I select topics for the blog based on the type and quantity of questions that I receive from all of you. Off the charts, everyone wants to know about vaccine availability. I will answer the question describing what we currently know and what we hope to learn in the coming weeks.
First of all, three large scale Phase 3 vaccine trials have reported remarkably strong results. Pfizer and Moderna, both mRNA vaccines, reported greater than 90% efficacy in reducing the rate of symptomatic infection. A third study from AstraZeneca (an adenovirus vaccine), reported interim results suggesting the possibility of 90% efficacy as well. The three studies taken together provide reassurance that basic immunologic principles are solid. Our bodies respond well to the spike protein antigen that is created by all three of the vaccines.
Everyone has the same question: “When will I be able to get the vaccine?” At this point, there is no definite answer. I can present a general outline of the distribution plans to date, with the plans changing daily. First of all, there is a shortage of vaccines. Pfizer expects to have emergency use approval (EUA) within days and will be able to distribute its limited first batch of vaccines. Early estimates of 40 million doses (enough to supply two doses to 20 million people) available in 2020 have been scaled back due to manufacturing supply shortages. As of December 4, California has been slated to receive only 327,000 initial doses. The second mRNA vaccine manufacturer Moderna hopes to have an EUA before year’s end but again supplies will be limited. More vaccines are completing their phase 3 trials, but approval and distribution will not begin until 2021. Realistically, I do not expect significant quantities to reach our community until early 2021.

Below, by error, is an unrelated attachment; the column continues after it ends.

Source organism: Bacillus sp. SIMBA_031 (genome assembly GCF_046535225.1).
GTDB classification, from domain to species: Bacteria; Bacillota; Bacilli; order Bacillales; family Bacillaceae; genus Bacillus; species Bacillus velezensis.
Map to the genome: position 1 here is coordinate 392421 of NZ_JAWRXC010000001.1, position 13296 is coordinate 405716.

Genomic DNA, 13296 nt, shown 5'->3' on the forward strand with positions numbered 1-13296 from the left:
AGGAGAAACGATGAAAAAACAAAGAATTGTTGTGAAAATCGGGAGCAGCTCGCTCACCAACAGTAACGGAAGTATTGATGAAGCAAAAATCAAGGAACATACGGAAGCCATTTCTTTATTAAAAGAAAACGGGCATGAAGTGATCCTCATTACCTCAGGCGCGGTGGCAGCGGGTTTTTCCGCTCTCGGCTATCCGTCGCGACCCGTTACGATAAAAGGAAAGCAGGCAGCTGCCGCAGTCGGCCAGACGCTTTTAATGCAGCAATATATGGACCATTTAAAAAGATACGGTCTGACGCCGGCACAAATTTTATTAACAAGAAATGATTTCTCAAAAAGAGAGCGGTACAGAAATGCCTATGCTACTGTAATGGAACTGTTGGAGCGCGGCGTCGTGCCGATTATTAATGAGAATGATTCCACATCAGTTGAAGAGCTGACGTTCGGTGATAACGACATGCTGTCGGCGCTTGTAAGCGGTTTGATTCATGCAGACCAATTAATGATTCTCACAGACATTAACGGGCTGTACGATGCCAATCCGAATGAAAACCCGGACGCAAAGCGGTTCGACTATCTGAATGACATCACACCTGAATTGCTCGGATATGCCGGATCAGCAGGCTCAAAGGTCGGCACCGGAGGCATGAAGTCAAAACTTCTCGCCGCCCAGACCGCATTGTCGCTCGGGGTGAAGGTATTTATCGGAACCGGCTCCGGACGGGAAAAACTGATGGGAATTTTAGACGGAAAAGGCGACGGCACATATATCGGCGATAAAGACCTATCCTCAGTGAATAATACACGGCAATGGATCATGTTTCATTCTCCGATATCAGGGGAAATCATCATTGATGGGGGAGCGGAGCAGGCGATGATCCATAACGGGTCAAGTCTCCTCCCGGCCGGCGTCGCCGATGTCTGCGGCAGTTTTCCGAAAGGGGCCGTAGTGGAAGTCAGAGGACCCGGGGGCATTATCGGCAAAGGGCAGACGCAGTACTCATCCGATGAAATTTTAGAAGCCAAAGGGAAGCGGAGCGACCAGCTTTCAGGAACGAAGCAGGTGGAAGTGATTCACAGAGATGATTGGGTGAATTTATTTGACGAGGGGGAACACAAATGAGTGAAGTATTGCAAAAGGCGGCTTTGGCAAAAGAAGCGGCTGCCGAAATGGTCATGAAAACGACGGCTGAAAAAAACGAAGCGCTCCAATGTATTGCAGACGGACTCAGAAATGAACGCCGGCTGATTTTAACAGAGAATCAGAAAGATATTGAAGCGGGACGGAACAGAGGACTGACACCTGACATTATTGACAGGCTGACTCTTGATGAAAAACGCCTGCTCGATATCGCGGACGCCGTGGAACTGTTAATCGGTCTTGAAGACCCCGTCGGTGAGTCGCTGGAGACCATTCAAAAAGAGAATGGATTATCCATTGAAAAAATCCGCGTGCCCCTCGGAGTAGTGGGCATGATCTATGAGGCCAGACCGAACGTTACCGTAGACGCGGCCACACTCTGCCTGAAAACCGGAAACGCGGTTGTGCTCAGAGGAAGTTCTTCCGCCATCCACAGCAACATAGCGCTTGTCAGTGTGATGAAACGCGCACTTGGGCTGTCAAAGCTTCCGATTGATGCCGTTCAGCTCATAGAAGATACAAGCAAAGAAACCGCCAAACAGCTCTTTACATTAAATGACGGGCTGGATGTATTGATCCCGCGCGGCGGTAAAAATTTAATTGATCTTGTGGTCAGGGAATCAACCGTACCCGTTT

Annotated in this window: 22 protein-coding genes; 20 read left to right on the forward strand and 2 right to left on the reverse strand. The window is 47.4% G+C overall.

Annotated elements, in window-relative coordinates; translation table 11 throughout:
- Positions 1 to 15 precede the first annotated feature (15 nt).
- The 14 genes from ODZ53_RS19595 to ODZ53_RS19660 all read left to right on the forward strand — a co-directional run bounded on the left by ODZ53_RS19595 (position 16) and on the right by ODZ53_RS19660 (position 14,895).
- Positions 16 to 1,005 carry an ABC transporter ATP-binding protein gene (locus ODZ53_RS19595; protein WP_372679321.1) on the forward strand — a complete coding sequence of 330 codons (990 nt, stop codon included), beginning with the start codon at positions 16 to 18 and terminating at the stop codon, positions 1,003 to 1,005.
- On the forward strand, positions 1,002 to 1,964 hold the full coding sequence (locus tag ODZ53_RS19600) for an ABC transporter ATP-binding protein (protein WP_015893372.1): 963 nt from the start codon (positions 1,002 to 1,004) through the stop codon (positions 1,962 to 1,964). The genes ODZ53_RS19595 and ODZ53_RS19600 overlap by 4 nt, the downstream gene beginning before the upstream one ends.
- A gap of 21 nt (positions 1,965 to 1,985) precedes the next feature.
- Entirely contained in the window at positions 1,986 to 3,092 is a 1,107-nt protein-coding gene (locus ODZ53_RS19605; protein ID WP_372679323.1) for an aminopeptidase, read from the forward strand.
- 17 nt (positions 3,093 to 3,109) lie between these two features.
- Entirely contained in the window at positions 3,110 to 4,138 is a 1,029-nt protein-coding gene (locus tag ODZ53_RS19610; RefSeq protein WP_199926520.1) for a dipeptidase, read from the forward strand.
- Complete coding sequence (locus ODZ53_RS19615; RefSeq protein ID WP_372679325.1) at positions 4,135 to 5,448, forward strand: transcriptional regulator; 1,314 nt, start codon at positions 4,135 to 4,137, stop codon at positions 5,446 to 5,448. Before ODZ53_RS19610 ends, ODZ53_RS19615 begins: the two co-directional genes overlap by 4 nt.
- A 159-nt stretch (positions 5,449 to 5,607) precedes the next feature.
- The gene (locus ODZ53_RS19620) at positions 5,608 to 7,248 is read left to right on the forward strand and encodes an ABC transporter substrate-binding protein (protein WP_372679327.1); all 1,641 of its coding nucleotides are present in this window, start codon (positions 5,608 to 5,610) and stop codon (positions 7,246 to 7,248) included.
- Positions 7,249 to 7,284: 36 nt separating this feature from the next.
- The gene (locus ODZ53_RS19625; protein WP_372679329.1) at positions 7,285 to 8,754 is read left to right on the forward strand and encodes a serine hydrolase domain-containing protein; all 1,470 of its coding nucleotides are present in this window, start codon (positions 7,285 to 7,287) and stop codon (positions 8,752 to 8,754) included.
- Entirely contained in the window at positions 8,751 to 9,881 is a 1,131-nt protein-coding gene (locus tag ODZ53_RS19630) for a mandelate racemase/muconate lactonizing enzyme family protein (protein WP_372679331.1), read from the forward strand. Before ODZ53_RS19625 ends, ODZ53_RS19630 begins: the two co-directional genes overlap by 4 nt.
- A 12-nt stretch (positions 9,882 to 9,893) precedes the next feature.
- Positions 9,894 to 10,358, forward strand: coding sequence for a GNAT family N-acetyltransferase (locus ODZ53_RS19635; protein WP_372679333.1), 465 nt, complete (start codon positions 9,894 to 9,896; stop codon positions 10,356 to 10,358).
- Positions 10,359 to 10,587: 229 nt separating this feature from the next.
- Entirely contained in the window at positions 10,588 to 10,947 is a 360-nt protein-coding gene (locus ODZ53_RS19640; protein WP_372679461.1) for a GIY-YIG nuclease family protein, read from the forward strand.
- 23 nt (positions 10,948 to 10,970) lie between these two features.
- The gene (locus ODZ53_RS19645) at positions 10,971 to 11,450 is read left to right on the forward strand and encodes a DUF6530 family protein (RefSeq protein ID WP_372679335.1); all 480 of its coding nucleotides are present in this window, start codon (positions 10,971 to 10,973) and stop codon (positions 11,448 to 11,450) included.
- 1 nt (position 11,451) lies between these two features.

The challenge will be how to allocate this scarce resource. The CDC has laid out general principles: First priority will go to health care workers and residents of skilled nursing facilities included in phase 1a. Defining who should be in the next phase 1b remains contentious, trying to balance saving lives by vaccinating elderly against opening the economy by vaccinating essential workers such as teachers. There is no consensus on how to structure the exact order. However, younger healthier adults with the ability to work remotely will be placed into later groups. Also, we will need to await the results of vaccination studies for children before vaccinating them.
At present there is no consensus at the federal level. Furthermore, the authority for final allocation priorities rests with each state. The state of California has not released a complete list of priorities and has only subdivided the federal phase 1a heath care workers into three sub-tiers: tier 1 -hospitals, nursing homes, EMTs, tier 2- primary care clinics and urgent care clinics and tier 3- lab, dental and pharmacy staff.
Thus, we do not know the exact list of priorities for vaccination groups, nor do we know when larger quantities of vaccine will become available. Nor do we know where and how the vaccine will be distributed. In prior years, when there was a shortage of influenza vaccine, such as the H1N1 epidemic in 2009-2010, allocation was directed to larger healthcare institutions. I suspect the local hospital and pharmacies will play a leading role in administering the vaccines. Most likely my role will be in monitoring the situation and directing patients rather than having any vaccine to administer in our clinic.
Given the many, many uncertainties, we are following the developments closely and will be in a position to keep you informed and direct you to the appropriate locations when the time comes. I am aware that this blog will take on a new level of importance.
In the meantime, we all need to keep up our vigilance as the months drag on and we enter another period of lockdown. The stunning and rapid success of the vaccine technology gives me hope that we have the tools to end our struggle with COVID-19 in the not too distant future. I am confident that 2021 will be a much better year than 2020 (a very low threshold to cross)!
Please contact me with any questions or concerns.
Barry Rotman, MD